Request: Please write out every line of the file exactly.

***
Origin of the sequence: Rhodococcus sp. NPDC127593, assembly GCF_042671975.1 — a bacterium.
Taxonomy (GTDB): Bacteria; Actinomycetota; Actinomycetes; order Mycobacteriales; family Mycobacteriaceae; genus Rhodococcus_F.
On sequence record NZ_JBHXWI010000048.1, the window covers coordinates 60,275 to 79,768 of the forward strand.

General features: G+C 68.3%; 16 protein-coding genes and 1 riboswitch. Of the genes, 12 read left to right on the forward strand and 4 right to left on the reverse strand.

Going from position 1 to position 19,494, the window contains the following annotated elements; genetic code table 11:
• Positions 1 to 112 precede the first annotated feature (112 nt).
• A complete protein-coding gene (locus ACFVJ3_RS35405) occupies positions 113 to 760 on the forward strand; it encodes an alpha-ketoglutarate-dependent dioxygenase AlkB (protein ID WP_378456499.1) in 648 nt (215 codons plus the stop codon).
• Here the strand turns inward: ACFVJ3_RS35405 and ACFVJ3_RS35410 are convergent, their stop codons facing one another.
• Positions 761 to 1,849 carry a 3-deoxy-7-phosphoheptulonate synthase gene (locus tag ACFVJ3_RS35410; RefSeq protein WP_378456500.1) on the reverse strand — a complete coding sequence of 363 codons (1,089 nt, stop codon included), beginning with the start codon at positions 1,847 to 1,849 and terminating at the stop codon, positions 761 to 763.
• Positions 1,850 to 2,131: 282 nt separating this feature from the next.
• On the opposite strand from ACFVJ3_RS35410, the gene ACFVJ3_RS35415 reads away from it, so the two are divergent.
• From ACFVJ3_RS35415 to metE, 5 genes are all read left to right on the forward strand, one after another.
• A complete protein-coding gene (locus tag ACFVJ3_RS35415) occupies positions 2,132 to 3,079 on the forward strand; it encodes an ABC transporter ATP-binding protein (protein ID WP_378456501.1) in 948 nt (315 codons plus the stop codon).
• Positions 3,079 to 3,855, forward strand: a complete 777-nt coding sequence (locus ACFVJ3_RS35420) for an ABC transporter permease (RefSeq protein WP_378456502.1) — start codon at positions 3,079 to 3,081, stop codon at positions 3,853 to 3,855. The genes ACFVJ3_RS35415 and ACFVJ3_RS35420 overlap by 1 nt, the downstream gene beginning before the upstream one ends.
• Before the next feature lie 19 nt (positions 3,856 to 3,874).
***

Origin of the sequence: Rhodococcus sp. NPDC127593, assembly GCF_042671975.1 — a bacterium.
Taxonomy (GTDB): Bacteria; Actinomycetota; Actinomycetes; order Mycobacteriales; family Mycobacteriaceae; genus Rhodococcus_F.
On sequence record NZ_JBHXWI010000048.1, the window covers coordinates 60,275 to 79,768 of the forward strand.

General features: G+C 68.3%; 16 protein-coding genes and 1 riboswitch. Of the genes, 12 read left to right on the forward strand and 4 right to left on the reverse strand.

Going from position 1 to position 19,494, the window contains the following annotated elements; genetic code table 11:
• Positions 1 to 112 precede the first annotated feature (112 nt).
• A complete protein-coding gene (locus ACFVJ3_RS35405) occupies positions 113 to 760 on the forward strand; it encodes an alpha-ketoglutarate-dependent dioxygenase AlkB (protein ID WP_378456499.1) in 648 nt (215 codons plus the stop codon).
• Here the strand turns inward: ACFVJ3_RS35405 and ACFVJ3_RS35410 are convergent, their stop codons facing one another.
• Positions 761 to 1,849 carry a 3-deoxy-7-phosphoheptulonate synthase gene (locus tag ACFVJ3_RS35410; RefSeq protein WP_378456500.1) on the reverse strand — a complete coding sequence of 363 codons (1,089 nt, stop codon included), beginning with the start codon at positions 1,847 to 1,849 and terminating at the stop codon, positions 761 to 763.
• Positions 1,850 to 2,131: 282 nt separating this feature from the next.
• On the opposite strand from ACFVJ3_RS35410, the gene ACFVJ3_RS35415 reads away from it, so the two are divergent.
• From ACFVJ3_RS35415 to metE, 5 genes are all read left to right on the forward strand, one after another.
• A complete protein-coding gene (locus tag ACFVJ3_RS35415) occupies positions 2,132 to 3,079 on the forward strand; it encodes an ABC transporter ATP-binding protein (protein ID WP_378456501.1) in 948 nt (315 codons plus the stop codon).
• Positions 3,079 to 3,855, forward strand: a complete 777-nt coding sequence (locus ACFVJ3_RS35420) for an ABC transporter permease (RefSeq protein WP_378456502.1) — start codon at positions 3,079 to 3,081, stop codon at positions 3,853 to 3,855. The genes ACFVJ3_RS35415 and ACFVJ3_RS35420 overlap by 1 nt, the downstream gene beginning before the upstream one ends.
• Before the next feature lie 19 nt (positions 3,856 to 3,874).